The Asus eReader has been confirmed for a 2009 release. There are more updates, including the news that there are actually two Asus eReaders.
The news actually hit #1 on TechMeme which means a lot of people are writing about how Asus’ not yet released eReader will take over the market.
Here’s what the higher end Asus eReader looks like –
Only problem is, from the definition (courtesy Times Online), it doesn’t exactly sound like an eReader. Let’s take a look –
the Asus device has a hinged spine, like a printed book …
gives the user the option of seeing the text on one screen while browsing a web page on the other.
One of the screens could also act as a virtual keypad for the device to be used like a laptop.
… the Asus would be full colour … may also feature “speakers, a webcam and a mic for Skype”, allowing cheap phone calls over the internet.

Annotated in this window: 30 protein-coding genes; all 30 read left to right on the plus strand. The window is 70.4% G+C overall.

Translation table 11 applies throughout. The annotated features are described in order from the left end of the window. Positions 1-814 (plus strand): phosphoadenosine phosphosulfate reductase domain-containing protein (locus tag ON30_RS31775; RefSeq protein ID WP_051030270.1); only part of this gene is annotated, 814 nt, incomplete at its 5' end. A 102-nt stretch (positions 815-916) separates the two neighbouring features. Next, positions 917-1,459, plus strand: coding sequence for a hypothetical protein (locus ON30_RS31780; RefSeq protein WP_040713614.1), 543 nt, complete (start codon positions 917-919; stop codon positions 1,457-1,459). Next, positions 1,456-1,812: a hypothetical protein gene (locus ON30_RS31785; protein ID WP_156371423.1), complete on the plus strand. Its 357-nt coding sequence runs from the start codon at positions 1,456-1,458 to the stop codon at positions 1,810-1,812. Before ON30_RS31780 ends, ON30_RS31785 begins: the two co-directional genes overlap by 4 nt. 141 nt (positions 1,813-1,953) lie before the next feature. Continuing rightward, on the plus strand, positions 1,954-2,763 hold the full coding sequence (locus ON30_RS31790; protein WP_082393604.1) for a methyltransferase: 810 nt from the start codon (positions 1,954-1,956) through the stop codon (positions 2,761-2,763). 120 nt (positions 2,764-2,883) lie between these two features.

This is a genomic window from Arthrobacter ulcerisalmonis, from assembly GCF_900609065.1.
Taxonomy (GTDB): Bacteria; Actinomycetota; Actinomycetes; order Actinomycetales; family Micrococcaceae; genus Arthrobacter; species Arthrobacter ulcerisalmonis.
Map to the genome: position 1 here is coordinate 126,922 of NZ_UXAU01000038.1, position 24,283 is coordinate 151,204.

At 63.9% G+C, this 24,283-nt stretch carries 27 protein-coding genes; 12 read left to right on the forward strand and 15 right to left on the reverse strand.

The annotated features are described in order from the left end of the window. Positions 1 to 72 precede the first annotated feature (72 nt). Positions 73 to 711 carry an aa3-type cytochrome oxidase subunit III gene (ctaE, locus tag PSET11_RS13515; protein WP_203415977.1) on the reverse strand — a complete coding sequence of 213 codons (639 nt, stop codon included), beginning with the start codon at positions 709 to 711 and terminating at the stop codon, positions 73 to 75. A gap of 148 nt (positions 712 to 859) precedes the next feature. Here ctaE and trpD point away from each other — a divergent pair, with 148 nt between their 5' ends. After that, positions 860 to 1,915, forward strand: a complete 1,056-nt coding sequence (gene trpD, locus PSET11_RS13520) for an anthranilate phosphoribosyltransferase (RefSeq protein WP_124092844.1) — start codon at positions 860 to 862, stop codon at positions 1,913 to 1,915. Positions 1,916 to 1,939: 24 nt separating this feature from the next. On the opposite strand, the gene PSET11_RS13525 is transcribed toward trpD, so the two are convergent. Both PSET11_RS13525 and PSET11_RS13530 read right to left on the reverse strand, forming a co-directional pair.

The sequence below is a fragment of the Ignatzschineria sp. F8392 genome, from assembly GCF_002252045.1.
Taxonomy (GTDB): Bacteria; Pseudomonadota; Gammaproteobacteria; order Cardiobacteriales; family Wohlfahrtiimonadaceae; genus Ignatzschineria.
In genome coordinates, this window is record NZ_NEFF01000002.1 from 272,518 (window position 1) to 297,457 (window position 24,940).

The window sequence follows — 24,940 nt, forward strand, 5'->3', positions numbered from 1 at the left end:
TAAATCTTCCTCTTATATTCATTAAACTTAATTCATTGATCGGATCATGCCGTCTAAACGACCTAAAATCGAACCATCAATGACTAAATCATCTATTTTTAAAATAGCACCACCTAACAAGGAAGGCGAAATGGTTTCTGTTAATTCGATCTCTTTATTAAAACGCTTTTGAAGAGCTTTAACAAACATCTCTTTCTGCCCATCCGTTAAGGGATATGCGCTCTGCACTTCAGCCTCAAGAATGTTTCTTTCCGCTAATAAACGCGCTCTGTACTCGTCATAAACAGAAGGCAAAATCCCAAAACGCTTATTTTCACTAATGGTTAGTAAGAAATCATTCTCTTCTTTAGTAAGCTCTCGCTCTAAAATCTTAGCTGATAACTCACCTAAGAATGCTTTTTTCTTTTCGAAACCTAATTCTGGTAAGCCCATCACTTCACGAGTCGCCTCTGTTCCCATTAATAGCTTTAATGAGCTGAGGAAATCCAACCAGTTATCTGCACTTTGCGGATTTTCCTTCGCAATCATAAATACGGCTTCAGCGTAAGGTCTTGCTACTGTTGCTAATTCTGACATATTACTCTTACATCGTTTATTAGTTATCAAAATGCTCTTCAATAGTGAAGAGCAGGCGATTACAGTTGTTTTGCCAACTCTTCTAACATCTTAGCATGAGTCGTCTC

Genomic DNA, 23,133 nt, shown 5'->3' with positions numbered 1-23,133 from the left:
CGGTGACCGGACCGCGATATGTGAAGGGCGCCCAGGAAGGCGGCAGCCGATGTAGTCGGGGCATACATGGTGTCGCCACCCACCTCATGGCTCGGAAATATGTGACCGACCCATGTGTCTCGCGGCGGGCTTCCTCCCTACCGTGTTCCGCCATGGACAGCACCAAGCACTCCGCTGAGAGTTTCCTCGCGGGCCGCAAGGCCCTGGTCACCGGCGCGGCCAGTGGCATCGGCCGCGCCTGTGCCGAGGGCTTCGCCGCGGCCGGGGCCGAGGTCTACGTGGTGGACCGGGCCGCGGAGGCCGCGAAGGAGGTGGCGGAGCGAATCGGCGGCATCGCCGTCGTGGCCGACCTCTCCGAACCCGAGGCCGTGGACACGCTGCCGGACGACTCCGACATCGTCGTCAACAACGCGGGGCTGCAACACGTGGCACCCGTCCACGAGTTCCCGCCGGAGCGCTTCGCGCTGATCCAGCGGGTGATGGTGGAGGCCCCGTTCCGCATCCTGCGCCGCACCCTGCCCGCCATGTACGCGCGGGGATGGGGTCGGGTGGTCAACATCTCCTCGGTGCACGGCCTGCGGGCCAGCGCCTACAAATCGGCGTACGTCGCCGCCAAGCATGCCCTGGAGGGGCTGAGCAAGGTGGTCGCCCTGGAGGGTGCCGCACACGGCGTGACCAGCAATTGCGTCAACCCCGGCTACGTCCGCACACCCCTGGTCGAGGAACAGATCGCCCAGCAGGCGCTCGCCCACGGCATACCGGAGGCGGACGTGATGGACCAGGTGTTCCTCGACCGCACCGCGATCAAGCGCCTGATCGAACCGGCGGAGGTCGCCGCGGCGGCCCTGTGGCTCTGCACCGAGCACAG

That sounds like a split screen netbook to me.
The features make it unlike any other eReader –
- Color screens, and two of them, rules out eInk.
- A second screen you can surf on while reading. Asus have got to be joking.
- Webcam and Skype.
It seems like Asus is trying to kill ebooks.
All those people focused on reading – That’s terrible. Lets create a device that not only distracts them with web surfing and phone calls, it actually has a second screen to remove any possibility whatsoever of them actually reading.
We had reviewed the threat of an Asus eReader a week ago. However, an Asus netbook pretending to be an eReader is hardly a threat.
The budget version, named the Asus Eee Reader, sounds more interesting as it will compete on price rather than features. It will retail at 100 pounds ($164).
To complicate matters a lot of news sources are confusing the two models and pushing the notion that Asus’s premium model is $200, which would be a minor miracle.
Times Online also claim that eReaders sales in UK have been depressingly low –
to date fewer than 80,000 ereader devices have been sold in the UK, according to GfK, the retail analyst